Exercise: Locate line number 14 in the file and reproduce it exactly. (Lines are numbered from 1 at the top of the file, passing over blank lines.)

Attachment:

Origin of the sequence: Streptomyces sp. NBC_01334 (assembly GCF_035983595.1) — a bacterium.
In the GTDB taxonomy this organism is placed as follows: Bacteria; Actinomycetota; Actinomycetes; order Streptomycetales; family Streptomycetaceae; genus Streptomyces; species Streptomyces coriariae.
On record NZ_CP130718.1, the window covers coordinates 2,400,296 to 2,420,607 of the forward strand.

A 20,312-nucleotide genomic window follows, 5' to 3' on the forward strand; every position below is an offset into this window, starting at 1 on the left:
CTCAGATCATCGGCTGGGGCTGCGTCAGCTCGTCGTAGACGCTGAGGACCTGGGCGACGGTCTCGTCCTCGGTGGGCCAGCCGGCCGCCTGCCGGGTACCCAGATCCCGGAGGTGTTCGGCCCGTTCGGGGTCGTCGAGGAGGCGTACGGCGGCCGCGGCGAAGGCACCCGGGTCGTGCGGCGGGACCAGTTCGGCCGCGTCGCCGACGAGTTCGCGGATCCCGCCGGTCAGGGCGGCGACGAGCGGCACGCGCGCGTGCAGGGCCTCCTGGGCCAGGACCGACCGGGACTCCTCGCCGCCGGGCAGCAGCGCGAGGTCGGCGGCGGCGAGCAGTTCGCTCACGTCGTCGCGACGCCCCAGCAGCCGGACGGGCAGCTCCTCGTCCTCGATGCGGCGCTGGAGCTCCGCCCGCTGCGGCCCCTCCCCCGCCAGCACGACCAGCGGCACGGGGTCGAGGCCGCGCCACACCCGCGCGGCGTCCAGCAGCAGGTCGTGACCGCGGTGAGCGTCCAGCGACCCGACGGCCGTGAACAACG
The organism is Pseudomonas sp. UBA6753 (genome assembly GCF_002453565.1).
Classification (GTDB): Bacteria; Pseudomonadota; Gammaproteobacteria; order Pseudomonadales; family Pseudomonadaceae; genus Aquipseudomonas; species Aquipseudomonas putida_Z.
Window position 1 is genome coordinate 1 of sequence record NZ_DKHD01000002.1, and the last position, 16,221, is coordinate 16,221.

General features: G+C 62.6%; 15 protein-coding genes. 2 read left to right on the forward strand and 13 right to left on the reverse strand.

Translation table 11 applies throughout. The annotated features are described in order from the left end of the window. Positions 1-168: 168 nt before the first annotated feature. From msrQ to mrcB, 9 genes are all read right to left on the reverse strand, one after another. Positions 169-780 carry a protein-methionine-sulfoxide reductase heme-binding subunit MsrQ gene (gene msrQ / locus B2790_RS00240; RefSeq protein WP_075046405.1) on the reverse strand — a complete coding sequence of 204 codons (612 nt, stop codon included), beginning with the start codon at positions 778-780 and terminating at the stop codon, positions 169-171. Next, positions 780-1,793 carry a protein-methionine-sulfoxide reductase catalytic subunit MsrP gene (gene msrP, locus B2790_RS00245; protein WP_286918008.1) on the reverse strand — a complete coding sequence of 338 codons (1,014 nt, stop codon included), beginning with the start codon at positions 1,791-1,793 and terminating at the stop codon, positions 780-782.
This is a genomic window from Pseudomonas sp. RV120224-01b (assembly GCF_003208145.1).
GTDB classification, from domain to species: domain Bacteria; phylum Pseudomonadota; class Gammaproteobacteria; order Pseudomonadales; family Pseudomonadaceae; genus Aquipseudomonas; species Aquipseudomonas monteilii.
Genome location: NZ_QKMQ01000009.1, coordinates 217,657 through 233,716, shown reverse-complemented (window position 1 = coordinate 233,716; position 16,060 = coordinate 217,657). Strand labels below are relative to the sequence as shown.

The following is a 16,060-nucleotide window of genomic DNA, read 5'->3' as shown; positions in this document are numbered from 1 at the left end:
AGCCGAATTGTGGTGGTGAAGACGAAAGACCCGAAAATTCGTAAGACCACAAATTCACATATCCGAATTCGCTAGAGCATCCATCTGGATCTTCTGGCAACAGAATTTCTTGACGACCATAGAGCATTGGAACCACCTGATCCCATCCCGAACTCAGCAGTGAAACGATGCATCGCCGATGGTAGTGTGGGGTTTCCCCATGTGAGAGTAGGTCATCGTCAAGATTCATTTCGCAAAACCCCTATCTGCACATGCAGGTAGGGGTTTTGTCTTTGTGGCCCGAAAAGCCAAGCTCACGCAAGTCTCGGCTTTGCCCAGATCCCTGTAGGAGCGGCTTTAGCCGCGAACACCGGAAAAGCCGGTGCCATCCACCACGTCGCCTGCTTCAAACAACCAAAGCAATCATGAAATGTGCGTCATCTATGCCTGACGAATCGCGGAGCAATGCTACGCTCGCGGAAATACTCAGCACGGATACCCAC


The following is a 16,060-nucleotide window of genomic DNA, read 5'->3' as shown; positions in this document are numbered from 1 at the left end: